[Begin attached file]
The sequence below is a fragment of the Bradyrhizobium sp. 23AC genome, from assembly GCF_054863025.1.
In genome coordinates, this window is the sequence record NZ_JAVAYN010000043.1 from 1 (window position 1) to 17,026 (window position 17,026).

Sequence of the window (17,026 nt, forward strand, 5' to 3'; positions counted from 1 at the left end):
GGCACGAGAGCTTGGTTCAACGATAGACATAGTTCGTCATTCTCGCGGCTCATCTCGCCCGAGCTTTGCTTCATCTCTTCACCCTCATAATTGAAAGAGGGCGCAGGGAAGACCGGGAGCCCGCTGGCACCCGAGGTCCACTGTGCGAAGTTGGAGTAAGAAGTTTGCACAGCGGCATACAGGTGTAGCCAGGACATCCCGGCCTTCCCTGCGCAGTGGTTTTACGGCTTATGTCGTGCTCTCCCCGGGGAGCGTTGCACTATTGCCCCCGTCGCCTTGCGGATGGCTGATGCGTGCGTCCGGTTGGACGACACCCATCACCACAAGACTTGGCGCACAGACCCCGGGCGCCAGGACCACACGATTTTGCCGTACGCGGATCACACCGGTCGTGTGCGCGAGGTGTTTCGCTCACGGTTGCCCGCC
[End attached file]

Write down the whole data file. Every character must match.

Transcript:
The sequence below is a fragment of the Bradyrhizobium sp. 23AC genome, from assembly GCF_054863025.1.
In genome coordinates, this window is the sequence record NZ_JAVAYN010000043.1 from 1 (window position 1) to 17,026 (window position 17,026).

Sequence of the window (17,026 nt, forward strand, 5' to 3'; positions counted from 1 at the left end):
GGCACGAGAGCTTGGTTCAACGATAGACATAGTTCGTCATTCTCGCGGCTCATCTCGCCCGAGCTTTGCTTCATCTCTTCACCCTCATAATTGAAAGAGGGCGCAGGGAAGACCGGGAGCCCGCTGGCACCCGAGGTCCACTGTGCGAAGTTGGAGTAAGAAGTTTGCACAGCGGCATACAGGTGTAGCCAGGACATCCCGGCCTTCCCTGCGCAGTGGTTTTACGGCTTATGTCGTGCTCTCCCCGGGGAGCGTTGCACTATTGCCCCCGTCGCCTTGCGGATGGCTGATGCGTGCGTCCGGTTGGACGACACCCATCACCACAAGACTTGGCGCACAGACCCCGGGCGCCAGGACCACACGATTTTGCCGTACGCGGATCACACCGGTCGTGTGCGCGAGGTGTTTCGCTCACGGTTGCCCGCC